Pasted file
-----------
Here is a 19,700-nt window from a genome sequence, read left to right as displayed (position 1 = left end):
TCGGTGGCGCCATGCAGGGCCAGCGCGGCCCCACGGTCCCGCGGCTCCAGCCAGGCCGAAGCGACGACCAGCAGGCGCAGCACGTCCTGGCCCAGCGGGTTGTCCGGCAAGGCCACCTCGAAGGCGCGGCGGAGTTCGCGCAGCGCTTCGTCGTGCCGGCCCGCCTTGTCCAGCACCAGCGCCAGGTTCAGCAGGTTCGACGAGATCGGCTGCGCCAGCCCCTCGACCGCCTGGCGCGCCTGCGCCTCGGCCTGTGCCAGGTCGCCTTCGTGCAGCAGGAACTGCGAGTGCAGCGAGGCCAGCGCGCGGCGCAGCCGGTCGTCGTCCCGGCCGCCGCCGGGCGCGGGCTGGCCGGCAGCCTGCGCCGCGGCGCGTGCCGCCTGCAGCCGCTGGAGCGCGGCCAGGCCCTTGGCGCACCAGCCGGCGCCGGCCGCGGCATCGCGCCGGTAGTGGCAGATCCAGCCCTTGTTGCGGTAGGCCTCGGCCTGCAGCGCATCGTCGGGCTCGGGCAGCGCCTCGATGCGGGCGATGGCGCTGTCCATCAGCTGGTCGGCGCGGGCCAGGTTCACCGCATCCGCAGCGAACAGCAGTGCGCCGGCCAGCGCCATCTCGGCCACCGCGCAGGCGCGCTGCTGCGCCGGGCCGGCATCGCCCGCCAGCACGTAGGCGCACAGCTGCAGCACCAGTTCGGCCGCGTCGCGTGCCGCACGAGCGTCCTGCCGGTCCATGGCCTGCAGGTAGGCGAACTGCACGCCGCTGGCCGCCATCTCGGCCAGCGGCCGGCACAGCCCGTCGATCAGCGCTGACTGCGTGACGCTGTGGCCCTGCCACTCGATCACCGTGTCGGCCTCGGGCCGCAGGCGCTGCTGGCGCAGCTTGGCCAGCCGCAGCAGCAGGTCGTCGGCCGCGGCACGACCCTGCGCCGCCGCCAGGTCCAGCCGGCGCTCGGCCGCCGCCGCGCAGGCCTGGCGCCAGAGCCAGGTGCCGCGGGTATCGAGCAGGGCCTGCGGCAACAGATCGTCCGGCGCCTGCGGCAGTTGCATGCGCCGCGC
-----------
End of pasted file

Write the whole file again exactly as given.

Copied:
Here is a 19,700-nt window from a genome sequence, read left to right as displayed (position 1 = left end):
TCGGTGGCGCCATGCAGGGCCAGCGCGGCCCCACGGTCCCGCGGCTCCAGCCAGGCCGAAGCGACGACCAGCAGGCGCAGCACGTCCTGGCCCAGCGGGTTGTCCGGCAAGGCCACCTCGAAGGCGCGGCGGAGTTCGCGCAGCGCTTCGTCGTGCCGGCCCGCCTTGTCCAGCACCAGCGCCAGGTTCAGCAGGTTCGACGAGATCGGCTGCGCCAGCCCCTCGACCGCCTGGCGCGCCTGCGCCTCGGCCTGTGCCAGGTCGCCTTCGTGCAGCAGGAACTGCGAGTGCAGCGAGGCCAGCGCGCGGCGCAGCCGGTCGTCGTCCCGGCCGCCGCCGGGCGCGGGCTGGCCGGCAGCCTGCGCCGCGGCGCGTGCCGCCTGCAGCCGCTGGAGCGCGGCCAGGCCCTTGGCGCACCAGCCGGCGCCGGCCGCGGCATCGCGCCGGTAGTGGCAGATCCAGCCCTTGTTGCGGTAGGCCTCGGCCTGCAGCGCATCGTCGGGCTCGGGCAGCGCCTCGATGCGGGCGATGGCGCTGTCCATCAGCTGGTCGGCGCGGGCCAGGTTCACCGCATCCGCAGCGAACAGCAGTGCGCCGGCCAGCGCCATCTCGGCCACCGCGCAGGCGCGCTGCTGCGCCGGGCCGGCATCGCCCGCCAGCACGTAGGCGCACAGCTGCAGCACCAGTTCGGCCGCGTCGCGTGCCGCACGAGCGTCCTGCCGGTCCATGGCCTGCAGGTAGGCGAACTGCACGCCGCTGGCCGCCATCTCGGCCAGCGGCCGGCACAGCCCGTCGATCAGCGCTGACTGCGTGACGCTGTGGCCCTGCCACTCGATCACCGTGTCGGCCTCGGGCCGCAGGCGCTGCTGGCGCAGCTTGGCCAGCCGCAGCAGCAGGTCGTCGGCCGCGGCACGACCCTGCGCCGCCGCCAGGTCCAGCCGGCGCTCGGCCGCCGCCGCGCAGGCCTGGCGCCAGAGCCAGGTGCCGCGGGTATCGAGCAGGGCCTGCGGCAACAGATCGTCCGGCGCCTGCGGCAGTTGCATGCGCCGCGC